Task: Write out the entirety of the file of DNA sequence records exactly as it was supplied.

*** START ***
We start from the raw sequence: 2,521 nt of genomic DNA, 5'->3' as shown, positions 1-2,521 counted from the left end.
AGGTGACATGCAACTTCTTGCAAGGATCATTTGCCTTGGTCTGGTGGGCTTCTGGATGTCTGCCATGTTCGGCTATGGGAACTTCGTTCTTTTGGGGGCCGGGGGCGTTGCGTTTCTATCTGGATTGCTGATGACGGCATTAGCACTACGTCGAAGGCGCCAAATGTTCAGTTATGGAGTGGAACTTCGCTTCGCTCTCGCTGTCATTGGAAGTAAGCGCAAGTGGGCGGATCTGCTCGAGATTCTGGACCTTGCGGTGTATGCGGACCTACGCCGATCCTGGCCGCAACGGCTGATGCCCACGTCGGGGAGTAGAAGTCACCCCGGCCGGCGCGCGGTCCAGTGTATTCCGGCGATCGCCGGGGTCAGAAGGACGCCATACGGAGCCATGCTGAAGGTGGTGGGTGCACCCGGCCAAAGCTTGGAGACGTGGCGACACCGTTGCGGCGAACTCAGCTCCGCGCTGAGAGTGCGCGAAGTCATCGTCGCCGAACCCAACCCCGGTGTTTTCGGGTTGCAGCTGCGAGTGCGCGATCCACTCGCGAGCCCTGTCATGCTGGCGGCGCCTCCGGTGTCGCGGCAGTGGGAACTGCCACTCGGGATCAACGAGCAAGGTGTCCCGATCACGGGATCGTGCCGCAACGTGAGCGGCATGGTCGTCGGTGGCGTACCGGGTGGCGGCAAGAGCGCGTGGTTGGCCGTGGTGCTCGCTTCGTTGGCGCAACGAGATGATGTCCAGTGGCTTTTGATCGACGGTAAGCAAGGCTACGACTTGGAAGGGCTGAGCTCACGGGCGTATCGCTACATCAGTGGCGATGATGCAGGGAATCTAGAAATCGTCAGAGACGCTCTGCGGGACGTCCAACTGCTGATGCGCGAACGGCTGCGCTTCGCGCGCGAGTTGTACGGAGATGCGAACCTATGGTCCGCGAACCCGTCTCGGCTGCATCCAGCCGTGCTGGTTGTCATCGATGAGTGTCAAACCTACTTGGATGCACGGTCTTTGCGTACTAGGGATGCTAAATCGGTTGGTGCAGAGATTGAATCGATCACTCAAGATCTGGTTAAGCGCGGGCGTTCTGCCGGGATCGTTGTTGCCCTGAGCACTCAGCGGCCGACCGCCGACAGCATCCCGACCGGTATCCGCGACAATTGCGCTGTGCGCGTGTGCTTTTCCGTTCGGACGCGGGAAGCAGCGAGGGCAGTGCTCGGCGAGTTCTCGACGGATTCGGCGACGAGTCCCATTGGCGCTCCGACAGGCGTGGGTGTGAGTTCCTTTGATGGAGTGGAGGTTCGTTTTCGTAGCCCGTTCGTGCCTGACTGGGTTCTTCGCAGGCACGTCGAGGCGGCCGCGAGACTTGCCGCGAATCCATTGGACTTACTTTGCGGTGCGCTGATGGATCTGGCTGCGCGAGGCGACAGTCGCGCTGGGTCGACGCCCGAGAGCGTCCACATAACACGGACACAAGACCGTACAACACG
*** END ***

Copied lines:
We start from the raw sequence: 2,521 nt of genomic DNA, 5'->3' as shown, positions 1-2,521 counted from the left end.
AGGTGACATGCAACTTCTTGCAAGGATCATTTGCCTTGGTCTGGTGGGCTTCTGGATGTCTGCCATGTTCGGCTATGGGAACTTCGTTCTTTTGGGGGCCGGGGGCGTTGCGTTTCTATCTGGATTGCTGATGACGGCATTAGCACTACGTCGAAGGCGCCAAATGTTCAGTTATGGAGTGGAACTTCGCTTCGCTCTCGCTGTCATTGGAAGTAAGCGCAAGTGGGCGGATCTGCTCGAGATTCTGGACCTTGCGGTGTATGCGGACCTACGCCGATCCTGGCCGCAACGGCTGATGCCCACGTCGGGGAGTAGAAGTCACCCCGGCCGGCGCGCGGTCCAGTGTATTCCGGCGATCGCCGGGGTCAGAAGGACGCCATACGGAGCCATGCTGAAGGTGGTGGGTGCACCCGGCCAAAGCTTGGAGACGTGGCGACACCGTTGCGGCGAACTCAGCTCCGCGCTGAGAGTGCGCGAAGTCATCGTCGCCGAACCCAACCCCGGTGTTTTCGGGTTGCAGCTGCGAGTGCGCGATCCACTCGCGAGCCCTGTCATGCTGGCGGCGCCTCCGGTGTCGCGGCAGTGGGAACTGCCACTCGGGATCAACGAGCAAGGTGTCCCGATCACGGGATCGTGCCGCAACGTGAGCGGCATGGTCGTCGGTGGCGTACCGGGTGGCGGCAAGAGCGCGTGGTTGGCCGTGGTGCTCGCTTCGTTGGCGCAACGAGATGATGTCCAGTGGCTTTTGATCGACGGTAAGCAAGGCTACGACTTGGAAGGGCTGAGCTCACGGGCGTATCGCTACATCAGTGGCGATGATGCAGGGAATCTAGAAATCGTCAGAGACGCTCTGCGGGACGTCCAACTGCTGATGCGCGAACGGCTGCGCTTCGCGCGCGAGTTGTACGGAGATGCGAACCTATGGTCCGCGAACCCGTCTCGGCTGCATCCAGCCGTGCTGGTTGTCATCGATGAGTGTCAAACCTACTTGGATGCACGGTCTTTGCGTACTAGGGATGCTAAATCGGTTGGTGCAGAGATTGAATCGATCACTCAAGATCTGGTTAAGCGCGGGCGTTCTGCCGGGATCGTTGTTGCCCTGAGCACTCAGCGGCCGACCGCCGACAGCATCCCGACCGGTATCCGCGACAATTGCGCTGTGCGCGTGTGCTTTTCCGTTCGGACGCGGGAAGCAGCGAGGGCAGTGCTCGGCGAGTTCTCGACGGATTCGGCGACGAGTCCCATTGGCGCTCCGACAGGCGTGGGTGTGAGTTCCTTTGATGGAGTGGAGGTTCGTTTTCGTAGCCCGTTCGTGCCTGACTGGGTTCTTCGCAGGCACGTCGAGGCGGCCGCGAGACTTGCCGCGAATCCATTGGACTTACTTTGCGGTGCGCTGATGGATCTGGCTGCGCGAGGCGACAGTCGCGCTGGGTCGACGCCCGAGAGCGTCCACATAACACGGACACAAGACCGTACAACACG